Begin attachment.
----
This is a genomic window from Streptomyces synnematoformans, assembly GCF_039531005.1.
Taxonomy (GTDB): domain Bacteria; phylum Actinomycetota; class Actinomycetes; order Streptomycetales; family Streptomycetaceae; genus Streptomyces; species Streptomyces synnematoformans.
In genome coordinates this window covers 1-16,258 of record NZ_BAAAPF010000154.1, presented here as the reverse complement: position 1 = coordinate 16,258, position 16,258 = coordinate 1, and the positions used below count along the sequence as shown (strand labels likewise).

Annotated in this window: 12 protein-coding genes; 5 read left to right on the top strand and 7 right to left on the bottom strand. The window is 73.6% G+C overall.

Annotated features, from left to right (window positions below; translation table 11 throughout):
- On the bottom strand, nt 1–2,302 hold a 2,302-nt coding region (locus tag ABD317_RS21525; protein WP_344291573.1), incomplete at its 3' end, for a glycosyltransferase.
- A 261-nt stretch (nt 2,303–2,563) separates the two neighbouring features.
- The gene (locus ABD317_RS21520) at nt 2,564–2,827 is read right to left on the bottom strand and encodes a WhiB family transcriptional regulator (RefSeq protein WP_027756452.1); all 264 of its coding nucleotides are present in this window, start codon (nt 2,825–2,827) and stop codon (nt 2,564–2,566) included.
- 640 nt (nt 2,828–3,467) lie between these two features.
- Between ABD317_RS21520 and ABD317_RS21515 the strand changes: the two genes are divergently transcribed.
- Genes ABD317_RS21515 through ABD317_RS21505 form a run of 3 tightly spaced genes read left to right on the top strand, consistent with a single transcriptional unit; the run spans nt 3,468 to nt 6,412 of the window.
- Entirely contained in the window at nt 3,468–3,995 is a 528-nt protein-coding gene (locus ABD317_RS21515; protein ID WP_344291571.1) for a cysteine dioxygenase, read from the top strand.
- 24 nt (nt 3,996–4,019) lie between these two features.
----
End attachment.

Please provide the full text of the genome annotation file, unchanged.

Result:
This is a genomic window from Streptomyces synnematoformans, assembly GCF_039531005.1.
Taxonomy (GTDB): domain Bacteria; phylum Actinomycetota; class Actinomycetes; order Streptomycetales; family Streptomycetaceae; genus Streptomyces; species Streptomyces synnematoformans.
In genome coordinates this window covers 1-16,258 of record NZ_BAAAPF010000154.1, presented here as the reverse complement: position 1 = coordinate 16,258, position 16,258 = coordinate 1, and the positions used below count along the sequence as shown (strand labels likewise).

Annotated in this window: 12 protein-coding genes; 5 read left to right on the top strand and 7 right to left on the bottom strand. The window is 73.6% G+C overall.

Annotated features, from left to right (window positions below; translation table 11 throughout):
- On the bottom strand, nt 1–2,302 hold a 2,302-nt coding region (locus tag ABD317_RS21525; protein WP_344291573.1), incomplete at its 3' end, for a glycosyltransferase.
- A 261-nt stretch (nt 2,303–2,563) separates the two neighbouring features.
- The gene (locus ABD317_RS21520) at nt 2,564–2,827 is read right to left on the bottom strand and encodes a WhiB family transcriptional regulator (RefSeq protein WP_027756452.1); all 264 of its coding nucleotides are present in this window, start codon (nt 2,825–2,827) and stop codon (nt 2,564–2,566) included.
- 640 nt (nt 2,828–3,467) lie between these two features.
- Between ABD317_RS21520 and ABD317_RS21515 the strand changes: the two genes are divergently transcribed.
- Genes ABD317_RS21515 through ABD317_RS21505 form a run of 3 tightly spaced genes read left to right on the top strand, consistent with a single transcriptional unit; the run spans nt 3,468 to nt 6,412 of the window.
- Entirely contained in the window at nt 3,468–3,995 is a 528-nt protein-coding gene (locus ABD317_RS21515; protein ID WP_344291571.1) for a cysteine dioxygenase, read from the top strand.
- 24 nt (nt 3,996–4,019) lie between these two features.